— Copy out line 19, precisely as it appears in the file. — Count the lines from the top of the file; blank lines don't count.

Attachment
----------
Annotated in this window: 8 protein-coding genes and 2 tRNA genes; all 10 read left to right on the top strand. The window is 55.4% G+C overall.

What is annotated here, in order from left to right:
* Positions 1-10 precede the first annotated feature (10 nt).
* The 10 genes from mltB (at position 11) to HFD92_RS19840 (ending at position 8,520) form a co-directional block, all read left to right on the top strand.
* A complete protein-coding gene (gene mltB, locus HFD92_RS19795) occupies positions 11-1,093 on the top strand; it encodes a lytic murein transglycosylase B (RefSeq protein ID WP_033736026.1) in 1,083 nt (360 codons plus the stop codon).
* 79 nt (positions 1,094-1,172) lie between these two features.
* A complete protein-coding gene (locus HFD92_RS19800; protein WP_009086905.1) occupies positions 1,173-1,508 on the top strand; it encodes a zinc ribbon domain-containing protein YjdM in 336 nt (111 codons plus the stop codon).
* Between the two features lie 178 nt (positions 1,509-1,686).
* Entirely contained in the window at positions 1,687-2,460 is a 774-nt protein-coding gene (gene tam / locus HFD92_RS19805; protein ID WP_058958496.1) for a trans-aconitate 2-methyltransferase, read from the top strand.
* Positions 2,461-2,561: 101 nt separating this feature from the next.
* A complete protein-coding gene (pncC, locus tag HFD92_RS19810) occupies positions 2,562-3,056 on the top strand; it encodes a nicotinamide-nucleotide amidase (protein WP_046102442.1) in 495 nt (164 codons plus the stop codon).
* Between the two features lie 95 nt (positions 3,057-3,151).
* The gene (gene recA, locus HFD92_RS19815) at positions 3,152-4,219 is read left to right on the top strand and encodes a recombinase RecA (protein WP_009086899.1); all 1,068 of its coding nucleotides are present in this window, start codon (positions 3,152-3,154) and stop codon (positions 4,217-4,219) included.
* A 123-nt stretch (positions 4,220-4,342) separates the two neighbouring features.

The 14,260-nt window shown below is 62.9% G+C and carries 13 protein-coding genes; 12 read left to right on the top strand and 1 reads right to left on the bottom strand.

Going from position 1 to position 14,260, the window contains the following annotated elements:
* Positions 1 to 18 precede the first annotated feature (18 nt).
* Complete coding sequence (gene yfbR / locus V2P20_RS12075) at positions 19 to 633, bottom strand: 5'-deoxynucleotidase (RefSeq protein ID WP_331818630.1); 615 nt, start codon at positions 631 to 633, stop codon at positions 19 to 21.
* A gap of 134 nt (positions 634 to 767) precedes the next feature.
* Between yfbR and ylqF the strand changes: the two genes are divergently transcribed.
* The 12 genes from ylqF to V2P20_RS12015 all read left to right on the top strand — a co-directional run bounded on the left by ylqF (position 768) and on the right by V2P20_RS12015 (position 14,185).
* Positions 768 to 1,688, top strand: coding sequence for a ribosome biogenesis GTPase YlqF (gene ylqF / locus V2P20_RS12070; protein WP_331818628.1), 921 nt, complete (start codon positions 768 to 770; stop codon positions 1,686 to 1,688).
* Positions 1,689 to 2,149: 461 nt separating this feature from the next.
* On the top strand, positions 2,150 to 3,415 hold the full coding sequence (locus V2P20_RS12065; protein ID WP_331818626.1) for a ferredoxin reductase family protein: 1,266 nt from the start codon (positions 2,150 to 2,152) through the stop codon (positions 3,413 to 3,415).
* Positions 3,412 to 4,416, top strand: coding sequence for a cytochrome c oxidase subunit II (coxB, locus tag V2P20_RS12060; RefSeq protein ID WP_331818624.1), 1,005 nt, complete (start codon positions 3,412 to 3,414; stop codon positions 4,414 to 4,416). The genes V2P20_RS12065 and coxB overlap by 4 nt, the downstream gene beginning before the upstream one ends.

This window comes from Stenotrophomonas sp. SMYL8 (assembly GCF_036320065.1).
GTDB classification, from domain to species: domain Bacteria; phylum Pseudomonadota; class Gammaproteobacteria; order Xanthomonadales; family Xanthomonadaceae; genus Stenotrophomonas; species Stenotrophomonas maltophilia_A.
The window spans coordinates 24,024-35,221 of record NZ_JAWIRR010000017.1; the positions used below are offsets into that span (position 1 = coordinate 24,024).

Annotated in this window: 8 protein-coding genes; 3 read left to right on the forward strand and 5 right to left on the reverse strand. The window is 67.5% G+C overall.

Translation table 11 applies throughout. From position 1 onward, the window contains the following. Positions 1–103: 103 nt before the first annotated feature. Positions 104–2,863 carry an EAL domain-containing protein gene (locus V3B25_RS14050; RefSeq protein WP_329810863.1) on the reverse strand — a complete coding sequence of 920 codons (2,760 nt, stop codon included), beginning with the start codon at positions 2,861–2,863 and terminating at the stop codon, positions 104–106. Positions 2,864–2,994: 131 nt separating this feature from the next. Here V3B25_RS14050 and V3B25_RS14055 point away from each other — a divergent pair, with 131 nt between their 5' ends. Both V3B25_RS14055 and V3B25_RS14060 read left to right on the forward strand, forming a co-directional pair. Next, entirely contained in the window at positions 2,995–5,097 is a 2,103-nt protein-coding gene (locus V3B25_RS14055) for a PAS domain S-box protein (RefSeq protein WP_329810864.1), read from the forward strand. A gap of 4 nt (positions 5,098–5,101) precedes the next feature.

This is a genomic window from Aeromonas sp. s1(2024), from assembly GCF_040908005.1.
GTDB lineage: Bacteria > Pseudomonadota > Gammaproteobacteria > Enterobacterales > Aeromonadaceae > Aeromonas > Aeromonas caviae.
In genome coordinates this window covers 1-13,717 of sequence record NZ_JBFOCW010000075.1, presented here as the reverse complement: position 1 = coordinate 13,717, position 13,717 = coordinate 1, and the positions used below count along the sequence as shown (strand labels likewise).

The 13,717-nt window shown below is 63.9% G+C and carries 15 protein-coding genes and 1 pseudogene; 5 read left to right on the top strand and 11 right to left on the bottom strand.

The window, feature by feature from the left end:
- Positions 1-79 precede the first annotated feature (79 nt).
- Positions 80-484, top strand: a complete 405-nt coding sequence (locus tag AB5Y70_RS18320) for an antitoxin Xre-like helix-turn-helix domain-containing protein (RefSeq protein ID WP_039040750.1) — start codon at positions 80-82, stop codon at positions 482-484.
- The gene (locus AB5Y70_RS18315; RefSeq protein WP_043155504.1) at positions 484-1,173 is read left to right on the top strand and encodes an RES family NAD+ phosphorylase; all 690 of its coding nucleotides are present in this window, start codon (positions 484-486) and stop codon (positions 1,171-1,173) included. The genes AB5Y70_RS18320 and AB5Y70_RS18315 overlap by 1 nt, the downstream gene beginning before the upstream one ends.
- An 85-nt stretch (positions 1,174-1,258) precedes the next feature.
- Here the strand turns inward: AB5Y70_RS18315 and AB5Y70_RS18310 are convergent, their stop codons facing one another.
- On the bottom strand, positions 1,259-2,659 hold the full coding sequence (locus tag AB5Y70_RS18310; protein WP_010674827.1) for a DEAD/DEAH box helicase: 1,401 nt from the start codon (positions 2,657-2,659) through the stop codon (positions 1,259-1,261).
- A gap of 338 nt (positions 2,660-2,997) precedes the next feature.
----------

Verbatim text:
* A gap of 134 nt (positions 634 to 767) precedes the next feature.